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Can be green spotted algae too. I am currently running the same exact amount of light in my tank and have finally found the way to beat most algae blooms in my 50 gal. Dude all 4 bulbs running for 10-12 hours is too much let alone 6-8 is still too much. I have the fixture where there are 3 electric plugs instead of all built in one. Some may argue that the all in one plug is a lot simple but if you want to intense your light up another notch (if you know what I mean, the extra kick at mid day that boosts their growth to the extent that they can reach), you can't with the all in one because that'll be too much light for extended periods if you have timers set. I have dwarf hair grass, glosso and pogo helferi in the front of my tank so the two front bulbs are my main focus but balance is always key. First I turn my co2 on for 1 hour before switching any lights. When my co2 reader reaches lime green, I then flip on my back switch. Let it kick for an hour two until the co2 reads "pure" yellow. Then I flip on the front lights and let both lights run with the co2 running for about another hour to two. The co2 then goes off and so does the back light. Let it run for another hour or two and then lights go off. This method save my but a lot from scraping algae and seeing plants covered in algae. The most I tried was 8 hours altogether from light on to off. Though I would recommend applying this method for 6 hours first and see if you need to decrease or increase the time duration of when both light kicks on. I wish that I have timers on my plug :wink: Soon I will. Don't be afraid to test your tank with yellow reading of co2. I have found through experience that the more gallons you have, the more your fish can bare. I've let mines stay yellow ever since the first day that i got my co2 set up and have never seen one fish gulp for air but they do hide more in this co2 level. Oh yeah and I really can't answer about the tip turning like dark dark green. So dark that it almost look like the plant is melting. The only plant that I encounter growing like this was my java fern. Idk man java's just don't really run in my tank. Some plants just ain't meant to be in your tank you know?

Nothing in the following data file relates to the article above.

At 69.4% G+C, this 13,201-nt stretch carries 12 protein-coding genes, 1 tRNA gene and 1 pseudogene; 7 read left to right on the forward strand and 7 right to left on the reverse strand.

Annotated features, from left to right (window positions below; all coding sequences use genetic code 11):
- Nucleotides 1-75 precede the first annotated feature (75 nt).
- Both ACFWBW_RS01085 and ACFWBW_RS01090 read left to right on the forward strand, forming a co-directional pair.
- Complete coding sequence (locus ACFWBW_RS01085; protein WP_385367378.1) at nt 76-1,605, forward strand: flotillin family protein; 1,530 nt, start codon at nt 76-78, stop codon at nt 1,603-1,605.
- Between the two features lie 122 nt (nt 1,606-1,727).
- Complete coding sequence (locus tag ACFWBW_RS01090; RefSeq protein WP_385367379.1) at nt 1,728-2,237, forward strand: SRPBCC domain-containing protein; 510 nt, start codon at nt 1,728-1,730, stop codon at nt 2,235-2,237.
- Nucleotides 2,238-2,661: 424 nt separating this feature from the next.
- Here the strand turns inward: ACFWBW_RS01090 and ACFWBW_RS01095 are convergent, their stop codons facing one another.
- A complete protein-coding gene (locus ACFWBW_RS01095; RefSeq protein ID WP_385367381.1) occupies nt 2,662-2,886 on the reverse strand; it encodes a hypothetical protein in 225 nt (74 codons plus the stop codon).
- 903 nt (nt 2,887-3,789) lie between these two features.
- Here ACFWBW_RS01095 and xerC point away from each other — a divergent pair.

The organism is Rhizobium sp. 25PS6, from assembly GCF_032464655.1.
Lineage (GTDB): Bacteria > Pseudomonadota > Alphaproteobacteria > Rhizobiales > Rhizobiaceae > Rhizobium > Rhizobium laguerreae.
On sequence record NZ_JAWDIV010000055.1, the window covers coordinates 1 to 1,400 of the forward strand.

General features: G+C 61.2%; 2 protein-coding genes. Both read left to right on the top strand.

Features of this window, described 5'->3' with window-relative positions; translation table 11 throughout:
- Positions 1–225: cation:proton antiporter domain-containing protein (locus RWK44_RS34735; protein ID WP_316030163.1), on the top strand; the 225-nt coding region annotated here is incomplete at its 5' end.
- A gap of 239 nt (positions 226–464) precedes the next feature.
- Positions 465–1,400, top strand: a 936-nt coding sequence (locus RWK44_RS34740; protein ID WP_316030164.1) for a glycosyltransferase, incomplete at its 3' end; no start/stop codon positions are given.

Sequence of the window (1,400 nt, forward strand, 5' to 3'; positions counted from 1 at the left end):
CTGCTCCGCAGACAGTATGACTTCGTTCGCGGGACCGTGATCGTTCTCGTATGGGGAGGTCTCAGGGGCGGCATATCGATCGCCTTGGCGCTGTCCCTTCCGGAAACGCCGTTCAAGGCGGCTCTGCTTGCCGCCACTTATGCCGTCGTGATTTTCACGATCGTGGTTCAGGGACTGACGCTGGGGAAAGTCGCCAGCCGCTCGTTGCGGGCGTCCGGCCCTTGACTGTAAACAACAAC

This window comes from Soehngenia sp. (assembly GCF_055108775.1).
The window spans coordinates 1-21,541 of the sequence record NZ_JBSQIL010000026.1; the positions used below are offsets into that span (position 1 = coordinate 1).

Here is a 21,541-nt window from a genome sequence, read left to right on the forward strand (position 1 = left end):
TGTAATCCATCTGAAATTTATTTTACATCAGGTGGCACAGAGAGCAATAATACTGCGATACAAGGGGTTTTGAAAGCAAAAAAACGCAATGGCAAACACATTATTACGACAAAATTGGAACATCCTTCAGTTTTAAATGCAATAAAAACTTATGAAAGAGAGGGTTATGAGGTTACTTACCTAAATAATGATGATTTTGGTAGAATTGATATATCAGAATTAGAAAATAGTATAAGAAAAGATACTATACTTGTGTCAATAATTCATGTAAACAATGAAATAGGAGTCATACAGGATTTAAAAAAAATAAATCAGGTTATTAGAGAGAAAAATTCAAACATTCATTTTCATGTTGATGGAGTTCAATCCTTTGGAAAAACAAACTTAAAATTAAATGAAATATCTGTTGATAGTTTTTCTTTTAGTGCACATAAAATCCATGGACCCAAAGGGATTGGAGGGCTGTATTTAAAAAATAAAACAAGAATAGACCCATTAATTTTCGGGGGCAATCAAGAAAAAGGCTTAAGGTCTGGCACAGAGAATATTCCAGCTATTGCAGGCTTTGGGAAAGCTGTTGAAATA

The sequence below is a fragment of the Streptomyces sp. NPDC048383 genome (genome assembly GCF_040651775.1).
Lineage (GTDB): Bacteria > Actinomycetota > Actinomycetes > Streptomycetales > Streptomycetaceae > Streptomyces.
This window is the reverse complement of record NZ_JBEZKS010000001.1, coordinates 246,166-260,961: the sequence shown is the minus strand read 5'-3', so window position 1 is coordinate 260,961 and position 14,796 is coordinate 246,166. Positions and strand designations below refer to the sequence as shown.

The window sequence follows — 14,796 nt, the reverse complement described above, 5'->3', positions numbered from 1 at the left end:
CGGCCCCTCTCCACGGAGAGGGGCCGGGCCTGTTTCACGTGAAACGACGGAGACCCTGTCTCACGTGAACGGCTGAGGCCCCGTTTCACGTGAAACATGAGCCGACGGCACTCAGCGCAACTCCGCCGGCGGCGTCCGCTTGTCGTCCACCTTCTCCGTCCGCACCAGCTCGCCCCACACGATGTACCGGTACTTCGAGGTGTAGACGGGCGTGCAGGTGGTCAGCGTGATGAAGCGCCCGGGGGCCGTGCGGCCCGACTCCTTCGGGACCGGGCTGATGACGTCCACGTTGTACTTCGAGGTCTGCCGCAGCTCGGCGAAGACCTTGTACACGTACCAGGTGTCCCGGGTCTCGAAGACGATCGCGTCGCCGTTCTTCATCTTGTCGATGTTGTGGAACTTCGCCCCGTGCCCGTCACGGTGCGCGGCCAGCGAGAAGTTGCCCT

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If you are talking about what the 1st and 2nd picture shows then that is green spot algae. This is mainly caused by 2 things. Phosphate deficiency or your tank is brand new and the silicone is still leaching out silicate. Green spot algae feeds on silicate too. I advise you to up your phosphate dosage if you are encountering green spot algae. Trust me, it will slowly die away. If you are referring to the 3rd picture then the cause can be of many reasons. I doubt light is one but can be because my java fern is in a low lighted area as floating plants float right above it. To me I don't even know the cause but I would say its either potassium or if its still the same stem that you received way back when. I noticed some of my plants had to like completely die off in order for the new shoots to grow up adapted and show colors according to what your water chemistry hold. My Bolbitis H. is a very good example. Came with 3 long leaves but they all just pearled but never grew also decaying too altogether. As time went on I nearly pulled it out but didn't only because I was lazy at that time and a month later... It grew new stems and I was amazed at how it was able to bounce back. I only learn everything that I can when I am patient enough :icon_smil